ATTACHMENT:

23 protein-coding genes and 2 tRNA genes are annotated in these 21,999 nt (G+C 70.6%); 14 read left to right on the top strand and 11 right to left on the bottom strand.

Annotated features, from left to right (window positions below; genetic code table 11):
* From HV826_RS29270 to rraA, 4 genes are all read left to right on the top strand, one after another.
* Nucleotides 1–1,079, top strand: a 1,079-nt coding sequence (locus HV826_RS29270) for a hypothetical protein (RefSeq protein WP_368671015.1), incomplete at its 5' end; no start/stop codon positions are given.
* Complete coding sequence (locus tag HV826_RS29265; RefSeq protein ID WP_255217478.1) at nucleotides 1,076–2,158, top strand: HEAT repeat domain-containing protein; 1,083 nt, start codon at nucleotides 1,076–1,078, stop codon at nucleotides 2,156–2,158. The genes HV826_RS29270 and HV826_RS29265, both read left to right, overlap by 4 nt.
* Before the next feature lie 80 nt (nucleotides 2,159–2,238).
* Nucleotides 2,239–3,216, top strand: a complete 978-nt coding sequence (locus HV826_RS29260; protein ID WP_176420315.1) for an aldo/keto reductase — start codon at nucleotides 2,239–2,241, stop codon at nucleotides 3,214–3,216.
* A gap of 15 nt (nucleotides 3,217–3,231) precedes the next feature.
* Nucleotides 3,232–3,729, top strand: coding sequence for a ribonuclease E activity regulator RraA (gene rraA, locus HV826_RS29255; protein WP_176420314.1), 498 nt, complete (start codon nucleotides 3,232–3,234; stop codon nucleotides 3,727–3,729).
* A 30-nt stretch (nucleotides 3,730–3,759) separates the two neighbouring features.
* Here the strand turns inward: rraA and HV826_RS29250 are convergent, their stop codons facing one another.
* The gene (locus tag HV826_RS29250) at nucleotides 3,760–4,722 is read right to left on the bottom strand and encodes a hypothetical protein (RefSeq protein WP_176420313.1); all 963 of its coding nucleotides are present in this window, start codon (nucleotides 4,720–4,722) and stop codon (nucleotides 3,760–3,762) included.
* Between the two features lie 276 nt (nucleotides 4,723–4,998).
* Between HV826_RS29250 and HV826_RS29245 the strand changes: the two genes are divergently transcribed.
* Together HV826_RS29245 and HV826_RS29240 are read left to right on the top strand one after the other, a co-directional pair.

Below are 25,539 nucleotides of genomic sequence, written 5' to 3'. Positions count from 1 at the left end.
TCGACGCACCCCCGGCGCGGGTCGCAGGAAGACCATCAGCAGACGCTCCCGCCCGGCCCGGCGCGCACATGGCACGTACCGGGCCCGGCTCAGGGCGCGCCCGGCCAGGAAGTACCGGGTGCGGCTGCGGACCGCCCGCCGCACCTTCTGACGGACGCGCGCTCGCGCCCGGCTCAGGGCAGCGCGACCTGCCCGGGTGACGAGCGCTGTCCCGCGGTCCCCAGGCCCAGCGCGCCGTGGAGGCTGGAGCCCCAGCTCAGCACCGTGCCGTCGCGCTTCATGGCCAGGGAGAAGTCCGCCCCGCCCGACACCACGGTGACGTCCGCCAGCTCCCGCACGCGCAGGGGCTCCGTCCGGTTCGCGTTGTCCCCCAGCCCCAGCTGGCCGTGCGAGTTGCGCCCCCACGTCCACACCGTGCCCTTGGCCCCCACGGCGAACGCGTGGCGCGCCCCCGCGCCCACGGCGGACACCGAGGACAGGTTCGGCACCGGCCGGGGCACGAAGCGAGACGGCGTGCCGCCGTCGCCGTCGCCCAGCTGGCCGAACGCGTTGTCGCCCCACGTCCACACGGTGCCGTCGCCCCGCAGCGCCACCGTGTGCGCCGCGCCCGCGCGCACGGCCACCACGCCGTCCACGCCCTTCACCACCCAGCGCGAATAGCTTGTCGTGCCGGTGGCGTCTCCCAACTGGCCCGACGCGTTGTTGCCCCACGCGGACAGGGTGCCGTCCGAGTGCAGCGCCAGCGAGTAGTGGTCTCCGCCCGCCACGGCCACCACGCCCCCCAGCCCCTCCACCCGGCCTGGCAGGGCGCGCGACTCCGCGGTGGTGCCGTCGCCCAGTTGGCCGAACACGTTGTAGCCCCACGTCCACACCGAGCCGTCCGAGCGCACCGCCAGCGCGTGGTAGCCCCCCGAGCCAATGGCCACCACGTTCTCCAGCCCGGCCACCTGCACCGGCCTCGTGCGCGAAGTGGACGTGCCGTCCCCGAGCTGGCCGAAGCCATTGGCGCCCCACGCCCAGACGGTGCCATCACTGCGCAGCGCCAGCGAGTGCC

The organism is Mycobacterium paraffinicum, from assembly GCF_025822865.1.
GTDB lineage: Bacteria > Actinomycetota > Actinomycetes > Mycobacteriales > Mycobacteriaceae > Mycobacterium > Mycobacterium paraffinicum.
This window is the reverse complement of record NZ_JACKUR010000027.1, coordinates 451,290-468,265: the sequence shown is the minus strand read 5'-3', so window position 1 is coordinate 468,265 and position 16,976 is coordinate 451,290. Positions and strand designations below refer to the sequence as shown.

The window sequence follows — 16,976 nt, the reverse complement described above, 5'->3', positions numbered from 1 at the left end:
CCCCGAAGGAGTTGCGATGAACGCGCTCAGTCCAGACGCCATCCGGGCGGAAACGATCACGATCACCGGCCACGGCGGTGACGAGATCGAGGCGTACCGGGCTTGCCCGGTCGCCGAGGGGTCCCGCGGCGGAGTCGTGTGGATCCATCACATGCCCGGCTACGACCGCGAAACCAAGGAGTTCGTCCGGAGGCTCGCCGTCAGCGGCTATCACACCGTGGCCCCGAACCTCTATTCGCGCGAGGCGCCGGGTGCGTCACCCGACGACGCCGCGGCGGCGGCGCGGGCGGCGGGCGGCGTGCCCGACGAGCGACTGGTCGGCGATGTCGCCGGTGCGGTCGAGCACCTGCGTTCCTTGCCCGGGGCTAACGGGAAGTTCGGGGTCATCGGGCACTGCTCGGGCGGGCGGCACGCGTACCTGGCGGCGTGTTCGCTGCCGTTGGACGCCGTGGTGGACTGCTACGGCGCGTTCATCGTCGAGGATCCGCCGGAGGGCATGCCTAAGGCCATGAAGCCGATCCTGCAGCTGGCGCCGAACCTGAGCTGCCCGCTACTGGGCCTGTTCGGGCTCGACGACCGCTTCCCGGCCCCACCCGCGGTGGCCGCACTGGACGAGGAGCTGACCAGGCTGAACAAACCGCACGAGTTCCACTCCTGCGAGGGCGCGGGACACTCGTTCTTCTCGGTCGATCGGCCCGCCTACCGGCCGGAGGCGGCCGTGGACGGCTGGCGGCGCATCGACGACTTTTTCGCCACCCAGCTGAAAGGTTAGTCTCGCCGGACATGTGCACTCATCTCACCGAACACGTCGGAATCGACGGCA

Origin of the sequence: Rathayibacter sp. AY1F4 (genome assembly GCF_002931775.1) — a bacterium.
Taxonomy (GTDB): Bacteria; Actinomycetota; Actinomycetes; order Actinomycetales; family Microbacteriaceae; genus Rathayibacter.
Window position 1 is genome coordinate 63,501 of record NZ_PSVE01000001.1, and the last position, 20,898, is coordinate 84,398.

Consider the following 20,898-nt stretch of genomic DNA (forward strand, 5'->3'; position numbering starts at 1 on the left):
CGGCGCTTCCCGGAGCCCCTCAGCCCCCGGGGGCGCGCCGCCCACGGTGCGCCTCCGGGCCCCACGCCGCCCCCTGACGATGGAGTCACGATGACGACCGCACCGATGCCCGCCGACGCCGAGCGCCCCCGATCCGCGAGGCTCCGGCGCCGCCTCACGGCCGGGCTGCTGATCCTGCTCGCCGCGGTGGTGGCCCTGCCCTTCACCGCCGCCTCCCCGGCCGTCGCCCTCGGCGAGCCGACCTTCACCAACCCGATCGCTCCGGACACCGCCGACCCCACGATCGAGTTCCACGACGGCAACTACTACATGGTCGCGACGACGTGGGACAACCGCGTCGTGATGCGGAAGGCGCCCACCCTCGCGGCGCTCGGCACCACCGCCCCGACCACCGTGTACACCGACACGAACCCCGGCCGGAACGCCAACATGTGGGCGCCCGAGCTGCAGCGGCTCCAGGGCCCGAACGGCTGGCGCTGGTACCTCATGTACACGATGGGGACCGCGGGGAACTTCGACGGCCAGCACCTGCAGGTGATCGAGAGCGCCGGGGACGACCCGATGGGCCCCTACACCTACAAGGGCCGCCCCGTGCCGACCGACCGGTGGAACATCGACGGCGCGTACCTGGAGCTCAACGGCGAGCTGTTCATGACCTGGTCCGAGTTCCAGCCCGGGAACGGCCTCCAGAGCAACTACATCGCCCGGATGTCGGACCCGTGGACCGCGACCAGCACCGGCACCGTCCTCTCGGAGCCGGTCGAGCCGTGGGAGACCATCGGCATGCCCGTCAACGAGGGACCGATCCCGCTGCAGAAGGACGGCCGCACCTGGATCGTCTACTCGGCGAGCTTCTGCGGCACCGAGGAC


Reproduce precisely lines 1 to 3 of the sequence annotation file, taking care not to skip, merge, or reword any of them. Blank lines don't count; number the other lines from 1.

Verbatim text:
23 protein-coding genes and 2 tRNA genes are annotated in these 21,999 nt (G+C 70.6%); 14 read left to right on the top strand and 11 right to left on the bottom strand.

Annotated features, from left to right (window positions below; genetic code table 11):
* From HV826_RS29270 to rraA, 4 genes are all read left to right on the top strand, one after another.